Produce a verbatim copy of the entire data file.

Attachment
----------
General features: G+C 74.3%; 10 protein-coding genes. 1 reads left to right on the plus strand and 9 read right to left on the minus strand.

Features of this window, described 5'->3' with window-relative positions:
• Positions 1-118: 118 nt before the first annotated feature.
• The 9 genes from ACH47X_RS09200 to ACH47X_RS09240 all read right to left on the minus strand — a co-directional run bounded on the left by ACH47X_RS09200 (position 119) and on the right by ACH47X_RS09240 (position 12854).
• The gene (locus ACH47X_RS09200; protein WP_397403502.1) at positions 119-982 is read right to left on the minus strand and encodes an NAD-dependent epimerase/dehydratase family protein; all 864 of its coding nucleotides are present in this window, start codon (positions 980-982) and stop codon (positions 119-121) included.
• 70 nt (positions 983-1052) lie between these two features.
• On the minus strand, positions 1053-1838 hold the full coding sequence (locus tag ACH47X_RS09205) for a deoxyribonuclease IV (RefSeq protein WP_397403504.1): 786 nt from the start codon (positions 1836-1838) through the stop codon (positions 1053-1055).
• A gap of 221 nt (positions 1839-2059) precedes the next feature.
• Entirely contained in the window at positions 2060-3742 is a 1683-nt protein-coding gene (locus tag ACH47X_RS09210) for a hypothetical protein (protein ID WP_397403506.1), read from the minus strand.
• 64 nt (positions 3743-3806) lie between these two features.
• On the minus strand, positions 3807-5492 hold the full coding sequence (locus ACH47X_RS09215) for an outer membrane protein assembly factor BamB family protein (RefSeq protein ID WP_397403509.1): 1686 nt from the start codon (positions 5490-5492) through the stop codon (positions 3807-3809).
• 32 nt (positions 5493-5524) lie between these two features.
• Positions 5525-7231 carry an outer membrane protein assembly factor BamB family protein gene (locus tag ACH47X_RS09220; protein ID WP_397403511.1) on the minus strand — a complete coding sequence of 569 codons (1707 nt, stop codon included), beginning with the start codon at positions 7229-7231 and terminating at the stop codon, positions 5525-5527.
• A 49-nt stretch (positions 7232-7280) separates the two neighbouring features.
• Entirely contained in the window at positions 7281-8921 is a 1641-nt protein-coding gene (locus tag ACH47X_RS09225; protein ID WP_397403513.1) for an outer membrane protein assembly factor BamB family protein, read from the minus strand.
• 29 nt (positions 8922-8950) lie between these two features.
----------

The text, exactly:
General features: G+C 74.3%; 10 protein-coding genes. 1 reads left to right on the plus strand and 9 read right to left on the minus strand.

Features of this window, described 5'->3' with window-relative positions:
• Positions 1-118: 118 nt before the first annotated feature.
• The 9 genes from ACH47X_RS09200 to ACH47X_RS09240 all read right to left on the minus strand — a co-directional run bounded on the left by ACH47X_RS09200 (position 119) and on the right by ACH47X_RS09240 (position 12854).
• The gene (locus ACH47X_RS09200; protein WP_397403502.1) at positions 119-982 is read right to left on the minus strand and encodes an NAD-dependent epimerase/dehydratase family protein; all 864 of its coding nucleotides are present in this window, start codon (positions 980-982) and stop codon (positions 119-121) included.
• 70 nt (positions 983-1052) lie between these two features.
• On the minus strand, positions 1053-1838 hold the full coding sequence (locus tag ACH47X_RS09205) for a deoxyribonuclease IV (RefSeq protein WP_397403504.1): 786 nt from the start codon (positions 1836-1838) through the stop codon (positions 1053-1055).
• A gap of 221 nt (positions 1839-2059) precedes the next feature.
• Entirely contained in the window at positions 2060-3742 is a 1683-nt protein-coding gene (locus tag ACH47X_RS09210) for a hypothetical protein (protein ID WP_397403506.1), read from the minus strand.
• 64 nt (positions 3743-3806) lie between these two features.
• On the minus strand, positions 3807-5492 hold the full coding sequence (locus ACH47X_RS09215) for an outer membrane protein assembly factor BamB family protein (RefSeq protein ID WP_397403509.1): 1686 nt from the start codon (positions 5490-5492) through the stop codon (positions 3807-3809).
• 32 nt (positions 5493-5524) lie between these two features.
• Positions 5525-7231 carry an outer membrane protein assembly factor BamB family protein gene (locus tag ACH47X_RS09220; protein ID WP_397403511.1) on the minus strand — a complete coding sequence of 569 codons (1707 nt, stop codon included), beginning with the start codon at positions 7229-7231 and terminating at the stop codon, positions 5525-5527.
• A 49-nt stretch (positions 7232-7280) separates the two neighbouring features.
• Entirely contained in the window at positions 7281-8921 is a 1641-nt protein-coding gene (locus tag ACH47X_RS09225; protein ID WP_397403513.1) for an outer membrane protein assembly factor BamB family protein, read from the minus strand.
• 29 nt (positions 8922-8950) lie between these two features.